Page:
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A Sauvignon Blanc Standing Out from Its Peers
By Mary Ewing-Mulligan
Apr 22, 2008
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Silverado Vineyards, Yountville-Napa Valley Sauvignon Blanc Miller Ranch Vineyard 2006 ($20):  In preparation for an upcoming seminar, I recently raided my wine cellar and tasted every recent-vintage Sauvignon Blanc that I had.  The tasting was fascinating because the wines spanned almost every style of Sauvignon Blanc wines that exists, from crisp and vibrant unoaked wines to rich, ripe (but still unoaked) examples to flashy, barrel-fermented renditions.  Sauvignon Blanc really is the opposite of Chardonnay, I thought, because every bottle of it is as different from the next as every Chardonnay is the same as the next.

I was particularly intrigued by several California wines in my line-up, including this 2006 bottling from Silverado Vineyards.  All were unoaked, with high acidity and yet ripe, fruity flavors and softer texture than you would expect for wines with high acidity.   The Silverado stood out from the rest because of the delicacy of its fruit character and a certain understatement of expression, as well as its depth and length across the palate.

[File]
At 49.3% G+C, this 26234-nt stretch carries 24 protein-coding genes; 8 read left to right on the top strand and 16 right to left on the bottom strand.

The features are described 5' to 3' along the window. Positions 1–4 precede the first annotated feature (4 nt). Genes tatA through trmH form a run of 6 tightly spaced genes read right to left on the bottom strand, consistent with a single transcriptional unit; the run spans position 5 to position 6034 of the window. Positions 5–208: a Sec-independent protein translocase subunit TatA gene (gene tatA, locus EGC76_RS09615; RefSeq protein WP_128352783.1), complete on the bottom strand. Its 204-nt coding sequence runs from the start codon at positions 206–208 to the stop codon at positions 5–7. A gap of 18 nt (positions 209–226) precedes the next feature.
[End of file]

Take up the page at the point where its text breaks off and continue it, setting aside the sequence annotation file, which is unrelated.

Silverado Vineyards is situated in the Stags Leap District of Napa Valley.  It is a winery born from a vineyard: in 1981, Diane and Ron Miller began construction on their winery after seeing the success that other wineries had with the grapes grown in the vineyard the Millers established in the 1970s.  This Sauvignon Blanc comes from the Miller Ranch Vineyard, and contains two percent Semillon along with 98 percent Sauvignon Blanc.  The wine was vinified in stainless steel and did not undergo malolactic fermentation.

In my experience, it is difficult to find a Sauvignon Blanc from California that tastes bone dry, and this applies somewhat to the Silverado as well.  Although the Silverado has only one gram of residual sugar--a truly dry wine by any standard--its soft and viscous texture, especially on the fore palate, can appeal to wine drinkers the way that a touch of sweetness can.  Without this texture, the wine might border on austerely dry.  Instead of being austere, the wine has a certain roundness, perhaps thanks to its small Semillon content, and that roundness is interwoven with enlivening acidity, for a compelling contrast.  The wine's aromas and flavors include grapefruit--which is refreshingly piercing on the nose--and other citrus notes, as well as melon and some flinty minerality.

Try this wine with fresh goat cheese, a delicate chicken breast dish, fresh spring and summer vegetables, or even dishes with fresh tomatoes.  Its user-friendly screwcap closure makes it a cinch to open and its affordable $20 price makes it a great value.

89 Points